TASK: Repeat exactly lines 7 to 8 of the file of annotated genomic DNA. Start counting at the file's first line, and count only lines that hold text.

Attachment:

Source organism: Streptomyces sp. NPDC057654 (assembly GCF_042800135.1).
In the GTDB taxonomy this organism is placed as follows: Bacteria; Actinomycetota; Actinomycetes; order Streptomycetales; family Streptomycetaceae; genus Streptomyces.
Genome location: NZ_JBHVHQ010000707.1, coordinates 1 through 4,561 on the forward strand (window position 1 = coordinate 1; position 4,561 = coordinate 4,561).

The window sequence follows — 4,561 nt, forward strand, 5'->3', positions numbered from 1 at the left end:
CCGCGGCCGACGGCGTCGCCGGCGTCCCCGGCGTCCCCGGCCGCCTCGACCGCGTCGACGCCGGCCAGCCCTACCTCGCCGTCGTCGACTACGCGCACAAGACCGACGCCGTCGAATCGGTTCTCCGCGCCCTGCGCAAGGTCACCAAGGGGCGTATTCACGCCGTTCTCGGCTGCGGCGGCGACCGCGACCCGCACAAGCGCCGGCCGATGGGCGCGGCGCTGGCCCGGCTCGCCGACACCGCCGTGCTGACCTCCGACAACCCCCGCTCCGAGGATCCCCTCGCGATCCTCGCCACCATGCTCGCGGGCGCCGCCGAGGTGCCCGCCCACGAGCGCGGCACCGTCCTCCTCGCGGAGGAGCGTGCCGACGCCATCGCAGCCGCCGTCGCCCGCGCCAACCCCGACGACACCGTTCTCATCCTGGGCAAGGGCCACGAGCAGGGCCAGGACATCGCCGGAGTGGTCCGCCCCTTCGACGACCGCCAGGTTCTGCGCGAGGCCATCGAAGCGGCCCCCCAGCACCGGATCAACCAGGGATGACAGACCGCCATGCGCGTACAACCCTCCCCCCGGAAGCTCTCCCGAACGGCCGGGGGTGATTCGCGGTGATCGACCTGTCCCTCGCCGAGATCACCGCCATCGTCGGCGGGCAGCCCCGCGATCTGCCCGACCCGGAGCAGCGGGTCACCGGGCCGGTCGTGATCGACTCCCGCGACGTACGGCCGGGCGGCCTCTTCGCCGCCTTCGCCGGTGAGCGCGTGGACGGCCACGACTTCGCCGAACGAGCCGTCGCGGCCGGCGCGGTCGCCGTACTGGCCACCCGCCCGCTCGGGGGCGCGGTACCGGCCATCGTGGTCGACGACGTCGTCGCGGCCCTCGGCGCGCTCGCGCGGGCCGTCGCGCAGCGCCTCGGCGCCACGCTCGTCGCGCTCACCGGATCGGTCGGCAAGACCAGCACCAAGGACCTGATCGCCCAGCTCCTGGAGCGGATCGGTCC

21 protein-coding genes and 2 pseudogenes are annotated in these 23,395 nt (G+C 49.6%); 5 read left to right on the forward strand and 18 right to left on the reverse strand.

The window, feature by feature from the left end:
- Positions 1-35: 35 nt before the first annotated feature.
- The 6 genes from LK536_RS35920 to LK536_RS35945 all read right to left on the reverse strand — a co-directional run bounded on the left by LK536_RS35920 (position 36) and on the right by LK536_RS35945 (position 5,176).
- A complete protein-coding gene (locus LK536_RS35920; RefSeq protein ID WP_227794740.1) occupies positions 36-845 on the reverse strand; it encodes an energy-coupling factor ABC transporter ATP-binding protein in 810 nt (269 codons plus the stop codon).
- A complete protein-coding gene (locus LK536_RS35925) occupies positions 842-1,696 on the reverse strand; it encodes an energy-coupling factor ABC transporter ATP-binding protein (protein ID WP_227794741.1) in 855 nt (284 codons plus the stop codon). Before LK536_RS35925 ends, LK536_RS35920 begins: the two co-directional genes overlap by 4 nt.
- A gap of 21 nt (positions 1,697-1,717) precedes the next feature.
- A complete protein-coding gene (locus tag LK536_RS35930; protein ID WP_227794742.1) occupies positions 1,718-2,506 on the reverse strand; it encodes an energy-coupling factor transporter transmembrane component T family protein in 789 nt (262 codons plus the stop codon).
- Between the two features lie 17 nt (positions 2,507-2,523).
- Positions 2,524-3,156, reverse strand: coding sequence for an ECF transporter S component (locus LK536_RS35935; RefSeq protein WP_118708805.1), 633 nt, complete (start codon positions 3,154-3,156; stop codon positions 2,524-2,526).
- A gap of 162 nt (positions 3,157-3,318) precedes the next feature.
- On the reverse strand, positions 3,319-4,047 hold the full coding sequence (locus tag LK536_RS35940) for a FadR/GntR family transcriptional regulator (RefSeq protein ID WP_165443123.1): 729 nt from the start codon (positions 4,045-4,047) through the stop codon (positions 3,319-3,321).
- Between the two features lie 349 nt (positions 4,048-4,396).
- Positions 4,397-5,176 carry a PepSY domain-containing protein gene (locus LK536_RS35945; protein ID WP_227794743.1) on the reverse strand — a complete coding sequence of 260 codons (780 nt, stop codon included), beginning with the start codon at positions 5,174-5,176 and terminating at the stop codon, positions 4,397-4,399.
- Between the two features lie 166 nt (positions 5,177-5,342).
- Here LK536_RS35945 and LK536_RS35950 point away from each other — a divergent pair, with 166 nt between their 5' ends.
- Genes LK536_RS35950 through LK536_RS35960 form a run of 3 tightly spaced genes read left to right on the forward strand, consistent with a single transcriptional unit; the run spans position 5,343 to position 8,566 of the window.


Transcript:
The window, feature by feature from the left end:
- Positions 1-35: 35 nt before the first annotated feature.